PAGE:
Every couple of weeks I have a Saturday or Sunday afternoon off to relax by myself without having to worry about my son (my wife gets the same deal). Lately I’ve been trying to turn these afternoons off into little adventures by finding hiking trails that are reasonably challenging yet short enough that you can finish them in a couple of hours. As a busy dad, I find that this kind of hike is a perfect way for me to clear my mind and make my body comfortably tired. So far I’ve been on two such mini adventures
The Xianshan … Read the rest
Like the name suggests, Five Finger Mountain (五指山) has five peaks in a row, like fingers on a hand. Me and the wife were there several years ago but at the time I wasn’t really into hiking so we only hiked the relatively easy Traverse Trail (called crabwise trail on some maps), never reaching any of the peaks. In the last couple of years however I’ve taken more of an interest in hiking so when my friend posted about it on The Map Room I became intrigued; it seemed like a fun hike that would be suitable for me. Due … Read the rest
There is no trail! All there is, is a narrow ledge, barely wide enough for one person. To the left, a near vertical wall of rock, greenery spilling over the edge up above; to the right, a steep drop down to the swiftly flowing turquoise water, swirling and frothing as it passes over and around some big boulders in the stream, the sound of rushing water filling the air. A thin rope, attached at intervals to the rock, trails along the cliff side; no way of knowing how well it will hold. I grab on to it more for psychological support than actual safety. I don't want to stumble here, focus on placing my feet; step by step by step until the ledge widens. I can relax again and take in my surroundings; the gently rolling green of the opposite bank, the afternoon sun coming in at an angle, painting golden highlights on the tree tops. I stop briefly to snap a quick photo that doesn't quite capture the feeling, then continue onwards.
I’ve previously written about two parks that are underneath major roads in Taiwan; the semi-abandoned Wuri Tank Park and the strange art exhibition/miniature world under the Dali Creek Bridge. Last weekend my wife found another similar place called Shalu Leisure Landscape Trail (沙鹿休閒景觀步道 in Chinese). For some reason, this one also happens to be in Taizhong city; perhaps the citizens of Taizhong really like to utilize the available space.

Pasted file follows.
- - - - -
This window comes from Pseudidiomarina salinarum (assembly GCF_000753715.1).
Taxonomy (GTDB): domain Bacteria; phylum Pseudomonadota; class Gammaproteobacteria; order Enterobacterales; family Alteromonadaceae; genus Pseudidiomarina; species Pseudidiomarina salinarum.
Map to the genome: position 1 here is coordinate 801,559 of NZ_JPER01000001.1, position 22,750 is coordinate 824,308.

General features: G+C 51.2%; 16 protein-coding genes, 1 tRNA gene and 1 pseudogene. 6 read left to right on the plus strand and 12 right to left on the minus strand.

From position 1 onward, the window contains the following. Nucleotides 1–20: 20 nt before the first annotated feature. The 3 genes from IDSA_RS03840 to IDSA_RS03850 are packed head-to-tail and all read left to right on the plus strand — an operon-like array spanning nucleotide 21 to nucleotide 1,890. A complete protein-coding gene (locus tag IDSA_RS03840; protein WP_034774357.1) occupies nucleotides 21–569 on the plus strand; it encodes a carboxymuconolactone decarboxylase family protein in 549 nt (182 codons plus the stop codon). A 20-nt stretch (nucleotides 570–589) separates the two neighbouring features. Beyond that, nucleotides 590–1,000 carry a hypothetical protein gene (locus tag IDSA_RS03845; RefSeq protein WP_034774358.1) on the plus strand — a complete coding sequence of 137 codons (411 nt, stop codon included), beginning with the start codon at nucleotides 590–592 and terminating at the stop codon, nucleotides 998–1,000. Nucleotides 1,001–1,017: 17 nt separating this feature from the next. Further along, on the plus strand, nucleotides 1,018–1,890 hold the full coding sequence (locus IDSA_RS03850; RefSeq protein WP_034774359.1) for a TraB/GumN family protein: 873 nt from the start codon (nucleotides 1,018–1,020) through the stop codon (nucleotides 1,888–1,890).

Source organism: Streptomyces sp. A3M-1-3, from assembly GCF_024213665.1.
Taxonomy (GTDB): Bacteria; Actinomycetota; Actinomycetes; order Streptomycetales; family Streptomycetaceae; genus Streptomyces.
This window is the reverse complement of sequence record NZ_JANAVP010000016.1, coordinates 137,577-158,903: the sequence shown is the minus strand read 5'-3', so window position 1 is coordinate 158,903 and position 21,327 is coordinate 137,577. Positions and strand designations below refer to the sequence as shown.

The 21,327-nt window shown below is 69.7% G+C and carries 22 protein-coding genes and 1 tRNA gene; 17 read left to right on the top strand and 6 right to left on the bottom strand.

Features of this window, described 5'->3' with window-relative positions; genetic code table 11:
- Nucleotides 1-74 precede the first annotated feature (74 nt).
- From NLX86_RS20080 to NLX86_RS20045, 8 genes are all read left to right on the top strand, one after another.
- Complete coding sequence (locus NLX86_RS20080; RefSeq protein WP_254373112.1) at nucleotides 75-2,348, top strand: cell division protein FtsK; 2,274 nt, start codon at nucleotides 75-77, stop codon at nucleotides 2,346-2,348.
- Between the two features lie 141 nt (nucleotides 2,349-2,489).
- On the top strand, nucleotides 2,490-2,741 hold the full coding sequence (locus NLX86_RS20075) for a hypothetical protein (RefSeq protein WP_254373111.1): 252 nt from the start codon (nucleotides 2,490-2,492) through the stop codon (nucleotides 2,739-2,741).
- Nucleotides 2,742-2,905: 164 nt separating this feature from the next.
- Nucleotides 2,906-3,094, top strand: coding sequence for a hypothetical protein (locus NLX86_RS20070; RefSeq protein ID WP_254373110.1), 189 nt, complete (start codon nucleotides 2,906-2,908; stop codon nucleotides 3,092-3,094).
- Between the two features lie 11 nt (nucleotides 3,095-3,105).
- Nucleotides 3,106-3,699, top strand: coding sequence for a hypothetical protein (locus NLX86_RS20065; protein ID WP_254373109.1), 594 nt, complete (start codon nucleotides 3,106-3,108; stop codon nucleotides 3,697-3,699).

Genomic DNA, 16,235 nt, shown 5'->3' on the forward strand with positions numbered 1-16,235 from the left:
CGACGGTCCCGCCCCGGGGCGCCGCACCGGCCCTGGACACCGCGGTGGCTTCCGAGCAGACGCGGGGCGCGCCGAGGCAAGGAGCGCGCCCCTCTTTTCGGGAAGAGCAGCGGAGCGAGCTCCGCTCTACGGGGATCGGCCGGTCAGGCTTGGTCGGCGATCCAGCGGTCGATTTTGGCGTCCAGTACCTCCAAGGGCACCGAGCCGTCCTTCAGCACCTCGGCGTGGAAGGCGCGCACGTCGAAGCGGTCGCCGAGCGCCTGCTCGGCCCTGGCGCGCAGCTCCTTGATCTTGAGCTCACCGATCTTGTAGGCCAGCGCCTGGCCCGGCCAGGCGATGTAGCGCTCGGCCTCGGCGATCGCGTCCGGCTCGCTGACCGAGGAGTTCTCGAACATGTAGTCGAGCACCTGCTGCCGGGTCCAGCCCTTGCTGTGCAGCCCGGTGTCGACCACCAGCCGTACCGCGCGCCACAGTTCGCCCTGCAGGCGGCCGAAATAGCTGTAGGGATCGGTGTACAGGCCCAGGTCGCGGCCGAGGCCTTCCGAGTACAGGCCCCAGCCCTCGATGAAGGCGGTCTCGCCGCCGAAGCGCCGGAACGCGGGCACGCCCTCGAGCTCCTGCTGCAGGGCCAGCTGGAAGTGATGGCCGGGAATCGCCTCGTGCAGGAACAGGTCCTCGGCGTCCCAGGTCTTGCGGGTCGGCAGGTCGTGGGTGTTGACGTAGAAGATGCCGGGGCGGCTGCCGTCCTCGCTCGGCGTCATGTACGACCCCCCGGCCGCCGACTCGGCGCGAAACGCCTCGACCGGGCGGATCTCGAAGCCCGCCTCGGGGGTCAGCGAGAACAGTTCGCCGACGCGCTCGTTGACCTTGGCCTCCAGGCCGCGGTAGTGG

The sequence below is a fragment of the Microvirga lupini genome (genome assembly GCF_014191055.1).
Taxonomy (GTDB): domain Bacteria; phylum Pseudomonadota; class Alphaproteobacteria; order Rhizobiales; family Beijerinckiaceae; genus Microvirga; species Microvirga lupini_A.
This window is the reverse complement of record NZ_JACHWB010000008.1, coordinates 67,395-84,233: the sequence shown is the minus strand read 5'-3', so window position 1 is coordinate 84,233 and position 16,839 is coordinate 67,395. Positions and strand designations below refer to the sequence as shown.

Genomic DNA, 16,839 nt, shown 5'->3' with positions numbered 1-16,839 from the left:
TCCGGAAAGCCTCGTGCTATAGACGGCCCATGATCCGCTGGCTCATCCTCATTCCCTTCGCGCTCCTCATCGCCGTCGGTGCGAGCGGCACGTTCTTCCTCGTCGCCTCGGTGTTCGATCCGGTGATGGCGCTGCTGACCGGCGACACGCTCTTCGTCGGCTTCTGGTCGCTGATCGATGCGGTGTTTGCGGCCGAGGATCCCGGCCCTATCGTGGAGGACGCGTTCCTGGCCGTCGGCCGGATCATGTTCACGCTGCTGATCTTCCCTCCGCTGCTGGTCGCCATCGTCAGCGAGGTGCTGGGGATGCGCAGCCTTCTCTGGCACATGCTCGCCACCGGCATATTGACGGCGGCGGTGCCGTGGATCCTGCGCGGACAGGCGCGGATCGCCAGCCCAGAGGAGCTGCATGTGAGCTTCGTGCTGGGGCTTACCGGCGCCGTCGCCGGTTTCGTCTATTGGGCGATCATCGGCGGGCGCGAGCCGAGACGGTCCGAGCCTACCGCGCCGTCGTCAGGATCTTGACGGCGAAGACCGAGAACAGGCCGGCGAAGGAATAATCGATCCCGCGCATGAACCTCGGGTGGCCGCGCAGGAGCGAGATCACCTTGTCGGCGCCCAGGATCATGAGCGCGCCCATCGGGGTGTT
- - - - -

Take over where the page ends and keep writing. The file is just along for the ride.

Like the name suggests, this is a hiking trail, or rather a strolling trail, because to be honest it’s far too flat for any actual hiking. It’s roughly two … Read the rest
My friend runs a website called The Map Room which focuses on hiking, river tracing and other outdoor activities in Taiwan. He has written a series of posts called Learn to Hike in Taiwan which, as can be expected from the name, provide the reader with some basic information about hiking trails suitable for beginners. Since we have to bring our son along for hiking, I figured it could be a good idea to try one or two of the trails from this series, just to see how well it works while carrying a toddler on your back. We started … Read the rest
I can’t remember who gave me the tip but ever since I first heard about it I’ve wanted to climb mount Wuliaojian (五寮尖山). Due to circumstances I haven’t been able to until now. I have to say right from the start that I’m really happy I finally went, because it’s a really good climb. The mountain isn’t particularly high, only 639 meters, but there are several near vertical sections that require some proper climbing and you more or less need to use the fixed ropes to get up or down. This makes it a lot more exciting than your … Read the rest
I don’t think my photos can accurately show how steep this is. It’s more like rock climbing than hiking. The trail is a jumble of rocks and exposed roots, polished smooth by thousands of hands, thick knotted ropes trailing along the sides for you to hold on to. Climbing is strenuous work: two steps forward, take a deep breath, step over a jutting out boulder, take a deep breath, grab on to some roots and haul yourself up, take a deep breath, a few meters of flat ground then at it again. This is exactly the kind of hiking that … Read the rest
It's been a couple of weeks since my last post about tourism in Germany during the Covid19 pandemic. Me and my colleagues spent most of those weekends exploring the southwestern part of Germany, checking out a lot of different sightseeing spots. To my surprise there was a fair amount of other tourists at several of the places we visited; except for the fact that museums were closed and we were limited to eating fastfood in the car, it didn't really feel like there was a lockdown. Granted, Germany was only doing lockdown light but in some places it felt so normal it almost made me question if there was any lockdown at all. Don't worry, I have not become a Covid denier, it's just that the overall experience has mostly been like normal, pandemic free tourism.
So, just like in my last post, I want to share some of the more worthwhile places with my readers, enjoy: read the rest